Signs of practice

Newcomers are the primary beneficiaries of organizing labels, which make sense of as yet unmapped territory1. It is possible to take a scenic route to the same semantic destination by reciting minor arcana: resource depletion, lethality, creative problem solving, exploration-focused play, location-based design, and so forth. However, doing so is a cumbersome and awkward method of evocation, perhaps occasionally justified by greater precision, but suboptimal for widespread comprehension.

I run mostly old school rules. That is, I draw from a school of thought based primarily in the original 1974 D&D and Moldvay’s 1981 Basic D&D. I participate in a renaissance. That is, the explosion of creation2 and discussion3 informed by old school gaming traditions. This continues, at a constant or accelerating rate.

So, there was and is a renaissance of tabletop roleplaying games with old school genealogy. What is in a label? Without a label to organize and bind the concepts in these traditions together, it is unlikely that playing tabletop RPGs would be on my radar at all at this point in my life. I got into gaming back in 2011 only because a coworker invited me to a fourth edition D&D game, and that led me to OSR conversations online. If all I experienced then was mainstream fourth edition D&D, I doubt I would have persisted.

Rather than helping a marginalized group or suffering individual, polarization4 weaponizes substantive political concerns to sow divisions and play status games, sometimes to bolster egos, sometimes to build name recognition in service of selling products. I am not the neighborhood watch, or, even worse, an officer of the congregation for the doctrine of the faith. But my conversations, are, I think, pretty chill.

I choose to focus on similarities rather than differences. I choose to ignore the changelings, those malevolent intelligences consciously or unconsciously adapted to coopting your attention, generating social reinforcement, and harnessing your emotion. That is my perspective. I doubt it will change any time soon.

1. Quick Primer for Old School Gaming, Principia Apocrypha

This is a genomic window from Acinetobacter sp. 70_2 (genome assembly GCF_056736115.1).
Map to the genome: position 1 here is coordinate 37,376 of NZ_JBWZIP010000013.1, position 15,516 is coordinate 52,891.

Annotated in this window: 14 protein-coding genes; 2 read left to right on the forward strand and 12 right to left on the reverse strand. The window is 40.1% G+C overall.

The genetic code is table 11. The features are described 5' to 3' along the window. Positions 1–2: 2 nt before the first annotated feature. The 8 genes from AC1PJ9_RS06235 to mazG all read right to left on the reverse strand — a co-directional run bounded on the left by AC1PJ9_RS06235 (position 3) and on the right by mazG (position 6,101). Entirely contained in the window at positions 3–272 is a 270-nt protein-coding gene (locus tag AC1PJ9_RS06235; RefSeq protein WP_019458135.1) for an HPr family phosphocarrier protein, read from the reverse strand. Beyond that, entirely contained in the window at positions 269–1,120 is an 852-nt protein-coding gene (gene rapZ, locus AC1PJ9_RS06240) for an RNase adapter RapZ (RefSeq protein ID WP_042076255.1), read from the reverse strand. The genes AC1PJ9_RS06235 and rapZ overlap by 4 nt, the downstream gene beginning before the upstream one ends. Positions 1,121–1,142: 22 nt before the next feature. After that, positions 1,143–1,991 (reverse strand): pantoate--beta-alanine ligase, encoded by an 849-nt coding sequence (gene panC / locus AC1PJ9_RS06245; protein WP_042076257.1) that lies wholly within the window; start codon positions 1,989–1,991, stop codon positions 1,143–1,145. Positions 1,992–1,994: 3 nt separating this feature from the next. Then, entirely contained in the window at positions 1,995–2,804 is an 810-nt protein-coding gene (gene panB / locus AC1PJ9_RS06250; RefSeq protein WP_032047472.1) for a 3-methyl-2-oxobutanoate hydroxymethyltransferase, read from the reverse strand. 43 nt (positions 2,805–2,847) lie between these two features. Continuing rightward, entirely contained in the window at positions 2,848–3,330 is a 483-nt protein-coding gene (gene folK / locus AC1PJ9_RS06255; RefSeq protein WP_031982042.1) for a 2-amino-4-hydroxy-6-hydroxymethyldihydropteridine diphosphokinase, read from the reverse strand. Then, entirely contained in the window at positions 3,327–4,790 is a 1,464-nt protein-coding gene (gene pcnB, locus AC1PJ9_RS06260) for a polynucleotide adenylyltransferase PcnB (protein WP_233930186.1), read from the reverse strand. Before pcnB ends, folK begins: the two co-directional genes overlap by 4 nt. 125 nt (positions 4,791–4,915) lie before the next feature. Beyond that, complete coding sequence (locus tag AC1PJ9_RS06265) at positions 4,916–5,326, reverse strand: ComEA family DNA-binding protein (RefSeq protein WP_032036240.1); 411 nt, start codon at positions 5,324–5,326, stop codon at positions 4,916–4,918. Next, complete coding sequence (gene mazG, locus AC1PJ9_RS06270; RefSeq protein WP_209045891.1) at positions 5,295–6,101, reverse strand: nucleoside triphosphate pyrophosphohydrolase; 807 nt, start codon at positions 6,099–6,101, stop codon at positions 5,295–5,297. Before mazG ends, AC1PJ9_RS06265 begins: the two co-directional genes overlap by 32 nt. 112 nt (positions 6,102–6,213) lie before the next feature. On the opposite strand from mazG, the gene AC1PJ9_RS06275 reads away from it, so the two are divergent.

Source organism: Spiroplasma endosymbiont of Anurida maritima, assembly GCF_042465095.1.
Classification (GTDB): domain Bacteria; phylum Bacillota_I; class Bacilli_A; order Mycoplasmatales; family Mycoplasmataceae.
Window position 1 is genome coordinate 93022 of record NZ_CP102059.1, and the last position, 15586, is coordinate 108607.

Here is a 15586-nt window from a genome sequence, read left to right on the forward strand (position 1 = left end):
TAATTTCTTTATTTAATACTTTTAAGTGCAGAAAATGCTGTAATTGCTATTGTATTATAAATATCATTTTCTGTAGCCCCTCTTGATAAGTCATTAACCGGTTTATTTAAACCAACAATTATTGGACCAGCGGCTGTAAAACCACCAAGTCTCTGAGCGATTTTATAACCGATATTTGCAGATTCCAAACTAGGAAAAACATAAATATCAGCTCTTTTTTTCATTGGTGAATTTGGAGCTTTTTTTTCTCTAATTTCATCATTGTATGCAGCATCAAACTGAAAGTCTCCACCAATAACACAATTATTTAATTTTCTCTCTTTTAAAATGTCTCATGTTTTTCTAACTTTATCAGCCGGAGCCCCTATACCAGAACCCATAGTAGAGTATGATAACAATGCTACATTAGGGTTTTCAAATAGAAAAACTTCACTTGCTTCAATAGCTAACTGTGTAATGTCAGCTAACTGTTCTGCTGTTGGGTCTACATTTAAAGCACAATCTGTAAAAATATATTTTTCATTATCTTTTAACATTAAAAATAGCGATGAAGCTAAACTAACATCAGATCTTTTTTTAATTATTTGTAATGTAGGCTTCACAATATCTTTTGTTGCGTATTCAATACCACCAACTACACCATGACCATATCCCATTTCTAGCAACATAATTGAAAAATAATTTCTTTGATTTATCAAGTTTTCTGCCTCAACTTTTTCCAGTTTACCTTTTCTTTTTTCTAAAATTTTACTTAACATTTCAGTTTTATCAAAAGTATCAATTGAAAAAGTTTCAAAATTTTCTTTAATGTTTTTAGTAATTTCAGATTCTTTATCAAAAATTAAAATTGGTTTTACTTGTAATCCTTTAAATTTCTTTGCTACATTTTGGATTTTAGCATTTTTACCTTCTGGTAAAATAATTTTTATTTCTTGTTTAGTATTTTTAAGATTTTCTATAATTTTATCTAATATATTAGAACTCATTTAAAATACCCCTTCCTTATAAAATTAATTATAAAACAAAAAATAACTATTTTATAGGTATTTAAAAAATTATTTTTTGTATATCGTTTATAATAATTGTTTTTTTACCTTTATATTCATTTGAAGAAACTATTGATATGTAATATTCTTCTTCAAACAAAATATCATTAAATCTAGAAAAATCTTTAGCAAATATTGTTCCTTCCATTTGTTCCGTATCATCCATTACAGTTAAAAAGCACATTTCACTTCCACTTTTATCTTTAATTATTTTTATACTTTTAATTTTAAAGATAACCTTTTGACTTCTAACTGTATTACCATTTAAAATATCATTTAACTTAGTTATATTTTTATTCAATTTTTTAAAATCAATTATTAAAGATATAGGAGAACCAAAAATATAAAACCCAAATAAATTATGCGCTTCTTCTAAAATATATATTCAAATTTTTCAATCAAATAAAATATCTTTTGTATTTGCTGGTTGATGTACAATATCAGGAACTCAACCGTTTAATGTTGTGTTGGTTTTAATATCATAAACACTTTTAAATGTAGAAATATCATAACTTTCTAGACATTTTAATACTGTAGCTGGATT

2. An incomplete and idiosyncratic list in approximately reverse chronological order: Blasphemous Roster, Mothership, Dead Planet, Echoes From Fomalhaut #1, Echoes From Fomalhaut #2, Thousand Thousand Islands, Frostbitten and Mutilated, Through Ultan’s Door #1, B/X Essentials: Classes and Equipment, Krevborna, B/X Essentials: Cleric and Magic-User Spells, Kidnap the Archpriest, Operation Unfathomable, Gardens of Ynn, Megadungeon #3, Epochrypha, Eldritch Cock, B/X Essentials: Monsters, Faux Pas, The Dolorous Stroke, Sounds of the Mushroom Kingdom, Knave, B/X Essentials: Adventures and Treasures, Witchburner, The Stygian Library, What Ho Frog Demons, Umberwell, XQ1 The Castle that Fell from the Sky, Ultraviolet Grasslands free extended intro, Field Guide to Hot Springs Island, Dark of Hot Springs Island, Veins of the Earth, Hyqueous Vaults, Tomb of the Serpent King, Macchiato Monsters ZERO, Mageblade! Zero, Marvels & Malisons, Wolf-Packs & Winter Snow, B/X Essentials: Core Rules, Dungeon Full of Monsters, Fever Swamp, Nameless Grimoire, Megadungeon #1, Maze of the Blue Medusa, Broodmother Skyfortress, A Market in the Woods, World of the Lost, Black Hack, Misty Isles of the Eld, Perdition, Nightmares Underneath, Maze Rats, Hubris, Do Not Let Us Die In the Dark Night of This Cold Winter, Comes the Mountain, Black Sun Deathcrawl, Fire on the Velvet Horizon, Yoon-Suin, Stonehell Dungeon: Into the Hearth of Hell, Into the Odd, Lusus Naturae, Castle Gargantua, Fever-Dreaming Marlinko, Wizard-Spawned Insanities, Perilous Wilds, Wormskin, Troika, Dread Machine, Along the Road of Tombs, Wreck of the Anubis, Lone Colossus of the Akolouthos Sink, Cthonic Codex, Vacant Ritual Assembly, Warband, No Salvation For Witches, Red and Pleasant Land, Excellent Travelling Volume, Adventure Fantasy Game, Terrors of the Ancient World, Dungeon Dozen, An Illustrated Bestiary of Fantastic Creatures, Deep Carbon Observatory, Undercroft, Sleeping Palace of the Feathered Swine, Servants of the Cinder Queen, Barrowmaze Complete, Slumbering Ursine Dunes, Goblin Punch Book of Tigers, Pergamino Barocco, Hexenbracken, Teratic Tome, Hulks & Horrors, Beyond the Wall, Lamentations of the Flame Princess: Rules & Magic, On the NPC, Better Than Any Man, Seclusium of Orphone, Evil Wizards in a Cave, Pits & Perils, Space-Age Sorcery, Corpathium, Prison of the Hated Pretender, Tempus Gelidum, Obelisk of Forgotten Memories, Red Demon, DCC RPG, Astonishing Swordsmen and Sorcerers of Hyperborea, Dungeon Module ASE2-3: Anomalous Subsurface Environment, Hamsterish Hoard of Monsters, Other Dust, Rappan Athuk, Grimmsgate, Barrowmaze, Theorems and Thaumaturgy, Tales of the Dungeonesque and Grotesque, “An Echo Resounding”, Dwarf-Land, Small But Vicious Dog, Carcosa, Vornheim, Dungeon Module ASE1: Anomalous Subsurface Environment, Demonspore, Challenge of the Frog Idol, Tome of Adventure Design, Pod-Caverns of the Sinister Shroom, Realms of Crawling Chaos, Red Tide, Shadowbrook Manor, Lamentations of the Flame Princess: Deluxe Edition, Tower of the Stargazer, Dyson’s Delve, Stars Without Number, Death Frost Doom, One Page Dungeon Codex, Cursed Chateau, Stonehell Dungeon, Eldritch Weirdness Compilation, Knockspell, Spire of Iron and Crystal, Miscellaneum of Cinder, Tomb of the Iron God, Fight On!, Random Esoteric Creature Generator, Philotomy’s Musings, OSRIC, Mines of Khunmar